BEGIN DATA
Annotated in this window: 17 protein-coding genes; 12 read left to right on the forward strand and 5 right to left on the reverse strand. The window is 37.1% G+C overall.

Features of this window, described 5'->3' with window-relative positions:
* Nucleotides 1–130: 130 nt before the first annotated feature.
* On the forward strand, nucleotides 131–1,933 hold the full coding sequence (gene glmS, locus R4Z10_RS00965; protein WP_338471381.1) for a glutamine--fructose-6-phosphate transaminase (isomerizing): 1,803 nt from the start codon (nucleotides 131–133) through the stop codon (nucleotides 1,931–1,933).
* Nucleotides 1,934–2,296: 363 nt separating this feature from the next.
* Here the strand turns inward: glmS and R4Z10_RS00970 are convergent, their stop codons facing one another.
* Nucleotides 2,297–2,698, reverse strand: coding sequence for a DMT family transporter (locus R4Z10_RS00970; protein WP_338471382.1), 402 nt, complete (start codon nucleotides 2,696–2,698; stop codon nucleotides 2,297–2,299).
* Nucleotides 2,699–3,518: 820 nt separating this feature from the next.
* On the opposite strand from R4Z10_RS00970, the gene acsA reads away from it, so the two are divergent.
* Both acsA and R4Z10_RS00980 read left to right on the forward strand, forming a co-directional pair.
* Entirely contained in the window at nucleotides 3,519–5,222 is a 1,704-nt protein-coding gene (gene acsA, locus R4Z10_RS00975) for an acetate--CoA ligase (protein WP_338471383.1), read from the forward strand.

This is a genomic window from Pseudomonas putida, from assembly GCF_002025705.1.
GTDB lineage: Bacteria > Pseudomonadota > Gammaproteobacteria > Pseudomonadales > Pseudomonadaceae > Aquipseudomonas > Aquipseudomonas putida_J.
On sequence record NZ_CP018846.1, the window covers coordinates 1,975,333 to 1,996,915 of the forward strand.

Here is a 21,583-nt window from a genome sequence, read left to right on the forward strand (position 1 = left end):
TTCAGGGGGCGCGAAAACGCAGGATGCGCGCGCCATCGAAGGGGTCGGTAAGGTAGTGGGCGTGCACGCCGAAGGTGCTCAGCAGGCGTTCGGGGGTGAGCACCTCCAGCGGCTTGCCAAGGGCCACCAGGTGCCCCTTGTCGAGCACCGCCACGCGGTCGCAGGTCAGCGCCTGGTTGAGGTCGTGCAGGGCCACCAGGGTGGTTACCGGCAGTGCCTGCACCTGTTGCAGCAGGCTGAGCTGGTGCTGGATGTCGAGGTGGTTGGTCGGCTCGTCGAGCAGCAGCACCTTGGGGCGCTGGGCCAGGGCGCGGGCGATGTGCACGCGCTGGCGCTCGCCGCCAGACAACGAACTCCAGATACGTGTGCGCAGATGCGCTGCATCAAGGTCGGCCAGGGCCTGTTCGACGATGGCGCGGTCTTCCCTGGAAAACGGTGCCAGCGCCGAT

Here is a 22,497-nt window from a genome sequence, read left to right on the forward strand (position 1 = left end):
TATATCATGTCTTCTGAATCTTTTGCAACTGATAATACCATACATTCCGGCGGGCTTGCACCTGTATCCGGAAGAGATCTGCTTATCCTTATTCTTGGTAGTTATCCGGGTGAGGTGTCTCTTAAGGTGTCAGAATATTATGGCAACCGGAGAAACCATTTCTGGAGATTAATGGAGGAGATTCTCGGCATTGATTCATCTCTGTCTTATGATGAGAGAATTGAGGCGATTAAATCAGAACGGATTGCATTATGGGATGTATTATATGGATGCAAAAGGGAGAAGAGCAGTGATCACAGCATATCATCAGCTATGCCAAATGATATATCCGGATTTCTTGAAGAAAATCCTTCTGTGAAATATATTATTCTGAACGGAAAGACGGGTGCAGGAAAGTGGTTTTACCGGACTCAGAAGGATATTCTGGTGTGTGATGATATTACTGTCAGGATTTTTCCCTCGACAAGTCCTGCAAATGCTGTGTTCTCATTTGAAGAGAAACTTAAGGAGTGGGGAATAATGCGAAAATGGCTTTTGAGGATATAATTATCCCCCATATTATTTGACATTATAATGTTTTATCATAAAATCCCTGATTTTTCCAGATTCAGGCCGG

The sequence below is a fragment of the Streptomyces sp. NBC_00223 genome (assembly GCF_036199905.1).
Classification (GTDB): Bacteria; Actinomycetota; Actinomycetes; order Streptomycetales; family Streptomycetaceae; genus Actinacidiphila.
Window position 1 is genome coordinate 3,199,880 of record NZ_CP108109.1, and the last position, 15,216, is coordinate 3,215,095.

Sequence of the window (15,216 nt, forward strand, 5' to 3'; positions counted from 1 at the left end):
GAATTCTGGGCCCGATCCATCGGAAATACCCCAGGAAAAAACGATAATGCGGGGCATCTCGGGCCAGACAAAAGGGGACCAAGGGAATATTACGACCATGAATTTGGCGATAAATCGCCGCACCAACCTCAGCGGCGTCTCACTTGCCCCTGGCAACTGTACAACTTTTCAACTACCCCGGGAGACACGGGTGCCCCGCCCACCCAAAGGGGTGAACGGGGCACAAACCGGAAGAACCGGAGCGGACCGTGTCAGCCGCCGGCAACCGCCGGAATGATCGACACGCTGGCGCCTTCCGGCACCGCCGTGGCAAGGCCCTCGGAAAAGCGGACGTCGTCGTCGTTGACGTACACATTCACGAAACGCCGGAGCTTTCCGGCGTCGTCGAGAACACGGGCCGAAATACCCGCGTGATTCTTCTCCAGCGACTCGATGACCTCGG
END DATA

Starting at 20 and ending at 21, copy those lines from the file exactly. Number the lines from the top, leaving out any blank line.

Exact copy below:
Classification (GTDB): Bacteria; Actinomycetota; Actinomycetes; order Streptomycetales; family Streptomycetaceae; genus Actinacidiphila.
Window position 1 is genome coordinate 3,199,880 of record NZ_CP108109.1, and the last position, 15,216, is coordinate 3,215,095.